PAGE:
Your ultimate summer pregnancy survival guide

Women holding hands in yoga studio

Pregnancy is fascinating … and uncomfortable. You’re creating a human, but you’re also nauseated, swollen and tired. And with a summer pregnancy, you have the heat to deal with too.

Not only is it hotter outside, but your internal body temperature also rises, thanks to the hormone progesterone. When you’re not pregnant, progesterone helps regulate your menstrual cycle. After you become pregnant, your body is flooded with progesterone, causing tons of changes—one being an increase in body temperature.

To keep you cool and comfortable this summer, Robert Grayson, MD, an obstetrician-gynecologist with Banner Desert Medical Center, shared these tips.

Stay Hydrated

The best piece of advice is to make sure you drink lots of water.

Pregnant women need 50 percent more water—about 6, 16 ounce glasses a day—no matter the temperature outside. Drinking water not only lowers your core temperature, it also helps with nausea.

Dr. Grayson offered these suggestions for staying hydrated:

  • Place a bottle of water on your toilet before you go to bed. When you wake up during the night to use the bathroom, you’ll be reminded to drink. This will keep you hydrated through the night and reduce morning sickness.
  • Set an alarm on your phone for every 4 hours during the day to keep your water intake on track. Do your best to drink throughout those 4 hours.
  • Span out your water intake rather than drinking lots at once.

Avoid Heat Exposure

You’ve probably heard not to take hot showers during these 9 months. And there is some truth to it—you won’t want to take an extra long, extra hot shower—but Dr. Grayson said a brief, warm shower is perfectly safe when pregnant.

However, taking a hot bath, a dip in a Jacuzzi or doing hot yoga—anything that emerges you in hot air or hot water—are no-nos for the entirety of your pregnancy.

Some other things to be wary of are heated car seats, heating pads and other similar items. When used for long enough these can cause harm to the baby, especially during your first trimester when the baby’s organs are forming.

Use Sun Protection

Sun protection is important whether or not you’re pregnant. But in addition to the standard sunscreen and avoiding peak sun hours, Dr. Grayson also recommends wearing loose clothing. Loose clothing allows air to circulate and helps keep your core temperature down.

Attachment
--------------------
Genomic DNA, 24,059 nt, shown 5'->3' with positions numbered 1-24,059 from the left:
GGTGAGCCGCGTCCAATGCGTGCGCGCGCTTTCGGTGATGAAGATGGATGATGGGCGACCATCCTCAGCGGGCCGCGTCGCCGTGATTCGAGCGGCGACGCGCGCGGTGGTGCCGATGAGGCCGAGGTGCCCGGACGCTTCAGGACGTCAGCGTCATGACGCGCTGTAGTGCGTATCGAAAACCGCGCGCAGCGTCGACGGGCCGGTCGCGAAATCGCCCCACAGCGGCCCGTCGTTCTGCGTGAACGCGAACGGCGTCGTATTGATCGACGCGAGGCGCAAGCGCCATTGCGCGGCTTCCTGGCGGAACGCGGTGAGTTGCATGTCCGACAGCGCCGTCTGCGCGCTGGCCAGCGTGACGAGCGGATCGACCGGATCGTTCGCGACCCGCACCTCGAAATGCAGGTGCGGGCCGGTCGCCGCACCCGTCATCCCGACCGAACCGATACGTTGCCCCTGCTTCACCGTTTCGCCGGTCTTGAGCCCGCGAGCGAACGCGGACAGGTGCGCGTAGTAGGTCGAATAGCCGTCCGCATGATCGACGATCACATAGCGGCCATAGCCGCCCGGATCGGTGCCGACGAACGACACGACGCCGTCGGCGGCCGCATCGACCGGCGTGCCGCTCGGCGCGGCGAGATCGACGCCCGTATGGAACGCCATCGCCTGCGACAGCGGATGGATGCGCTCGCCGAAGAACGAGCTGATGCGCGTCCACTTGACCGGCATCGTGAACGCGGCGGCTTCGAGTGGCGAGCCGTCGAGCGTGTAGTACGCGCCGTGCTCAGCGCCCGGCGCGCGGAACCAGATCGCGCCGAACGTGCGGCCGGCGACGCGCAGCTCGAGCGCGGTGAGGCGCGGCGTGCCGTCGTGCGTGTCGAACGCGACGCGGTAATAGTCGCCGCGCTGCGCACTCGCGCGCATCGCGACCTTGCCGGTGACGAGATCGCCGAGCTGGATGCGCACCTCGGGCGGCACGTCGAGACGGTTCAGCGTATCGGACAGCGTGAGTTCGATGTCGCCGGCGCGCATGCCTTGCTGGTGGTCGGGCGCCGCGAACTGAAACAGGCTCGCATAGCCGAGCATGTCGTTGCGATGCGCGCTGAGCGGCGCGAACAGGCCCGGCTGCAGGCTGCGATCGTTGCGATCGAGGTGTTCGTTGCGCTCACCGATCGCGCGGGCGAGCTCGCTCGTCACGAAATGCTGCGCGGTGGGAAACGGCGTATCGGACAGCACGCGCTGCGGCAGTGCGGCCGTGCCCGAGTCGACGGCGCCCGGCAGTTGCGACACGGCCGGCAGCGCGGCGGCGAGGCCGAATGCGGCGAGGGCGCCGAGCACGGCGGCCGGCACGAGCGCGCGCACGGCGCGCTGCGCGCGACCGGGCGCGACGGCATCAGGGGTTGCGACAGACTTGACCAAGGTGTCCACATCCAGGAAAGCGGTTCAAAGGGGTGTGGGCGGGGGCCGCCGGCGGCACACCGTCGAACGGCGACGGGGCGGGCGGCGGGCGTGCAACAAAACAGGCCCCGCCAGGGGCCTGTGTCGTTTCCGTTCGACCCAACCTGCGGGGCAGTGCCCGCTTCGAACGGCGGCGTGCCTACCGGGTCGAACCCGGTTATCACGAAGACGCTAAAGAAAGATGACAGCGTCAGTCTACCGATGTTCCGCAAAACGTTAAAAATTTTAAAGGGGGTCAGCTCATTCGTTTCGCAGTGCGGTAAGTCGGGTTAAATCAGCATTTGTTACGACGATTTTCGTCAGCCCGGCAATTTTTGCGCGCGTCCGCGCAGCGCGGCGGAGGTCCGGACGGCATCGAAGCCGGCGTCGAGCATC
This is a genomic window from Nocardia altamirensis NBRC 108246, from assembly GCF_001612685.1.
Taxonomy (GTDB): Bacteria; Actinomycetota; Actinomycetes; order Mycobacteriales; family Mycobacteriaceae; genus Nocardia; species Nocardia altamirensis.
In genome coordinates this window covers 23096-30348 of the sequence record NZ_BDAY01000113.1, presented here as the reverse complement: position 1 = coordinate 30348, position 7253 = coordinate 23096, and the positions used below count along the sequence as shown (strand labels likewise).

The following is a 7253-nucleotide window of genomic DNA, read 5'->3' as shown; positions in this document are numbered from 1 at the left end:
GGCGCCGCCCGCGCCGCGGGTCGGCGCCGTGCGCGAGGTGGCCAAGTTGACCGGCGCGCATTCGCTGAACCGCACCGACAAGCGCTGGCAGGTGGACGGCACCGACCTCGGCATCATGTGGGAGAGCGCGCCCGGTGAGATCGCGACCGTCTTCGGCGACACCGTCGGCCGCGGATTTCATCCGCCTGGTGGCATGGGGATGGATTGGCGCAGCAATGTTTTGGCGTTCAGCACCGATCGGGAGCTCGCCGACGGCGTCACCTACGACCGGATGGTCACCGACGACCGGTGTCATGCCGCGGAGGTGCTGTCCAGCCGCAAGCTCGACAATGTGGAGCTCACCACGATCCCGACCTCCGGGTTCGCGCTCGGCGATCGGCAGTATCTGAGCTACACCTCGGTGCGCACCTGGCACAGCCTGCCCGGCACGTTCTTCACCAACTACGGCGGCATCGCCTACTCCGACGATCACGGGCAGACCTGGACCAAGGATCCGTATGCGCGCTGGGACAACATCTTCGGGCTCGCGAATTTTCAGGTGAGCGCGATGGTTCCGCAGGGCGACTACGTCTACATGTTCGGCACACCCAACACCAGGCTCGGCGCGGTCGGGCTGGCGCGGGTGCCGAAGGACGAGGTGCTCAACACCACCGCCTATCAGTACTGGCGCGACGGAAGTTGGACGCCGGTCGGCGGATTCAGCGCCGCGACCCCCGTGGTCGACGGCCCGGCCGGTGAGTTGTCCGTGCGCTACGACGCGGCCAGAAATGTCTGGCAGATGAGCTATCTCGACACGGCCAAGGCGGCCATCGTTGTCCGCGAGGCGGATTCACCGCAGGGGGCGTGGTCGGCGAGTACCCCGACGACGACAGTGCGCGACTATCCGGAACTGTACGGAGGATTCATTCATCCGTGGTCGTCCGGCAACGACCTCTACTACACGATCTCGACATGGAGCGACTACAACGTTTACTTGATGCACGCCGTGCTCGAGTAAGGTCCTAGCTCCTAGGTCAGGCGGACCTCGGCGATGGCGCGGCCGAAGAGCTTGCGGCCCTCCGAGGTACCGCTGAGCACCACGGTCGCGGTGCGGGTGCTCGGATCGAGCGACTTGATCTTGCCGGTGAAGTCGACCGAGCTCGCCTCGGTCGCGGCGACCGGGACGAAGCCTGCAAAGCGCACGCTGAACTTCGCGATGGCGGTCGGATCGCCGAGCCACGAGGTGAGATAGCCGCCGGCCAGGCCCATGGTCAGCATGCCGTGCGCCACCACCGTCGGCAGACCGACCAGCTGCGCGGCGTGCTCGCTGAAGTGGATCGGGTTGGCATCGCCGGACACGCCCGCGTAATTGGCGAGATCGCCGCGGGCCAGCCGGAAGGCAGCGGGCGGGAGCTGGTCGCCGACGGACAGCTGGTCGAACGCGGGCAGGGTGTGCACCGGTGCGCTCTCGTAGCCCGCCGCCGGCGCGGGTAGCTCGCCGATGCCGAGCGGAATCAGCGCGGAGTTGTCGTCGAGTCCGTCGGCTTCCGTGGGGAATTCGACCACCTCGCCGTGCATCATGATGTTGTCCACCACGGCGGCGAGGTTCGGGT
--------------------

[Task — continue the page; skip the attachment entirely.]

Pregnant young woman on hike in desert

Be Safe When Exercising

Plan to increase your water intake by 16 ounces every hour or so during exercise—same goes for if you’re spending time outdoors in the heat. “Since activity level and ambient temperature effect hydration, you’ll need to increase your water intake when you exercise or if you’re in moderate to high temperatures,” Dr. Grayson advised.

Consider doing laps or shorter distances when biking, walking or hiking. This way if you start to get hot, you can end the activity quickly and be close to home or your car.

And Dr. Grayson had this tip for staying active and cool—get in the pool.

“A pool is a pregnant woman’s best friend,” he said. You can be outside in the heat but stay comfortable—do water aerobics, resistance exercises or just float.

Another perk of the pool: You can reduce swelling in your ankles by standing in a pool for about 20 minutes.

Signs of Overheating

If you notice that you’ve stopped sweating despite being hot or are feeling light headed or dizzy, cool down as quickly as possible by:

  • Going indoors
  • Placing a damp cloth on your skin
  • Drinking water

“Signs of overheating can happen very quickly,” shared Dr. Grayson. “You can have no symptoms and then have many all of the sudden, so it’s best to avoid situations where you could overheat.”

Get more tips for a healthy pregnancy on our website or in Health eConnect.

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